KHON KAEN— In a run up to International Women’s Day today, Khon Kaen hosted a regional event focusing on the role of women in Northeastern Thai society on March 4. The ceremonies, sponsored by government agencies, featured a market with women entrepreneurs, awards for women leaders, and a keynote speech by former senator, Dr. Krasae Chanawongse.
Dr. Krasae’s speech emphasized education, the role of Buddhism, and leadership, and it drew on a traditional description of a good woman: “Know how to use words, know how to work, know how to be generous.”
Audience members were invited to share their impressions of Dr. Krasae’s speech. One woman said to the audience of 500 overwhelmingly women, “The main idea is that giving, and not receiving, will make you a better person.”
Those sharing were presented with Dr. Krasae’s book, Success is Reachable.
Women from Khon Kaen province were recognized for outstanding achievements in 12 themed areas. Among those receiving awards was Ms. Pithayaporne Sukkho, 47, from Chonnabot district who was recognized for efforts toward “environmental care.” After encountering health problems with chemical-based dyes, Ms. Pithayaporne developed a system to make organic dyes with leaves and flowers. Her entire community has since adopted the method. “If we don’t start now, then there’s no one who will,” she commented about organic dyes.
Ms. Pithayaporne also expressed that women needed to organize among themselves and not just come together when “there is government funding.” She said, “Being more serious about holding women’s eventscan change women’s lives.”
This year’s annual event is in its twelfth year. Its organizers wanted to focus on family, community and local government, and to build ways for women to step up, become educated, and get involved in public life.
An entrepreneur selling her woven handicrafts outside the meeting hall, Kannika Unkam, 44, from Khon Kaen was more skeptical. “Selling my products doesn’t really empower me. Even though I own my own business I don’t think I am equal to men.”
Ms. Kannika also questioned the choice of asking a man to give the keynote speech. “The speaker should have been a woman. Today is about women’s power, so a woman should have spoken.” As she had come to the event to sell her crafts, she was unable to attend the keynote or awards ceremony.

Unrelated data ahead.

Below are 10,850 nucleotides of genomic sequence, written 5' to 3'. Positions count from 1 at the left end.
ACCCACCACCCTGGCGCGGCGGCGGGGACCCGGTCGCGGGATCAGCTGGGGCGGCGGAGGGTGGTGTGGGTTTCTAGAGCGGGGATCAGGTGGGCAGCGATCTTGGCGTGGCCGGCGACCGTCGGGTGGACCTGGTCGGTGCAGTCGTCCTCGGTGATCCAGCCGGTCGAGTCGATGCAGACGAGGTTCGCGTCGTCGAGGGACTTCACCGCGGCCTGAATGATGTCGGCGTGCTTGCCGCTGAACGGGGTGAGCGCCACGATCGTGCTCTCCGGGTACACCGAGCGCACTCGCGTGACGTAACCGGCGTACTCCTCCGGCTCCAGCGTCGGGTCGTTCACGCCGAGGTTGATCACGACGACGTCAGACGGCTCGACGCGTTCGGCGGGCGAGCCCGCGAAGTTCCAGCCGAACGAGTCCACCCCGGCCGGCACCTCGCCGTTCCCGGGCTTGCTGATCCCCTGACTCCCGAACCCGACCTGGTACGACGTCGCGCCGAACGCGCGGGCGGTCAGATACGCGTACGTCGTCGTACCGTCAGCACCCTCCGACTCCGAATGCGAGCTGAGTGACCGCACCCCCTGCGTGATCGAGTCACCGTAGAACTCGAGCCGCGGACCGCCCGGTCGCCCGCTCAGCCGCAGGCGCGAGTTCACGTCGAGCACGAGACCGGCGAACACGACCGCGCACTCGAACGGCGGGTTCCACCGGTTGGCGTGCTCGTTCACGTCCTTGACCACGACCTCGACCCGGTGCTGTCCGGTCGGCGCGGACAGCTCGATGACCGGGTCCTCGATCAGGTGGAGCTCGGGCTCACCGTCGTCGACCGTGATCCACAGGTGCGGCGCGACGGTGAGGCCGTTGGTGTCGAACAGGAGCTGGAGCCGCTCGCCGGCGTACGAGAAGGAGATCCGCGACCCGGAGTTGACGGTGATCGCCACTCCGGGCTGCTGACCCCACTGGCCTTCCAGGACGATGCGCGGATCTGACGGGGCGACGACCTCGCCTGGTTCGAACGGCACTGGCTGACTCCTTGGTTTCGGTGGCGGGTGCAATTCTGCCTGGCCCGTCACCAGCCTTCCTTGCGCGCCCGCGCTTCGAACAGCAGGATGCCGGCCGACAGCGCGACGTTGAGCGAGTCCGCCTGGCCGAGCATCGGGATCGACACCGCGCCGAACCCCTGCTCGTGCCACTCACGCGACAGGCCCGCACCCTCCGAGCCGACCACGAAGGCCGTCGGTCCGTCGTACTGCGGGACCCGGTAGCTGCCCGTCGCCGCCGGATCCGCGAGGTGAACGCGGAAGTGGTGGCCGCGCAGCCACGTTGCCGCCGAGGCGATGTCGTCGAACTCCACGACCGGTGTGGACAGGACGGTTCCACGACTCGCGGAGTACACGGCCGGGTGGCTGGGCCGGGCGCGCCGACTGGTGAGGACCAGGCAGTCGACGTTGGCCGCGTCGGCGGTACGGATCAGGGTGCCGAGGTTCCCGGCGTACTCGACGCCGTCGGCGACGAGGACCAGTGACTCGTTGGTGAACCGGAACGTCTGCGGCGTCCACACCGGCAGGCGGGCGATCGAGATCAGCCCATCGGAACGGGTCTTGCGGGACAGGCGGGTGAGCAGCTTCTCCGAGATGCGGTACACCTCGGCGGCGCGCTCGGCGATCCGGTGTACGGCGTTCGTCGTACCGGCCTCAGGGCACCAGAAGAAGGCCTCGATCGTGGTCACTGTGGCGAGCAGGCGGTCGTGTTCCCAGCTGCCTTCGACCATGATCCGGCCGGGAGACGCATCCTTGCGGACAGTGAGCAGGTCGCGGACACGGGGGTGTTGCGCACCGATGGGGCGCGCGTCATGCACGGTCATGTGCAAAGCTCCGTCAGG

She noted that the role of women had changed a lot. Before there were no women leaders, she said, “but today we can see that women have stepped into leadership roles like village headperson.”
In 2004 women represented only 5.6 percent of Tambon Organization Administration (TAO) ministers in the Northeast, while in 2011 that number increased to 12.41 percent.
One attendee, a graduate student working on women’s issues at Khon Kaen University, observed that there was very little in the event about the status of women in the Northeast or the challenges facing them. “I expected or hoped to hear about the current status of women and the direction of a women’s movement,” she said. “But today the goal seemed to be to give awards, compliment women, and to show examples. There was nothing concrete about the role or status of women in Thailand.”
She said that Dr. Krasae “didn’t talk specifically about women; he just talked about management. We are still under a patriarchy. Men do everything and they don’t believe in women’s ability.”
In Thailand, statistics show that women still lag far behind men in terms of vying for public office. Ranked at 90 in the world for national public offices held by women by the Inter Parliamentary Union, women accounted for 15 percent of the parliament in 2013. In nearby Vietnam and Indonesia, women held 24 and 18 percent of the seats respectively.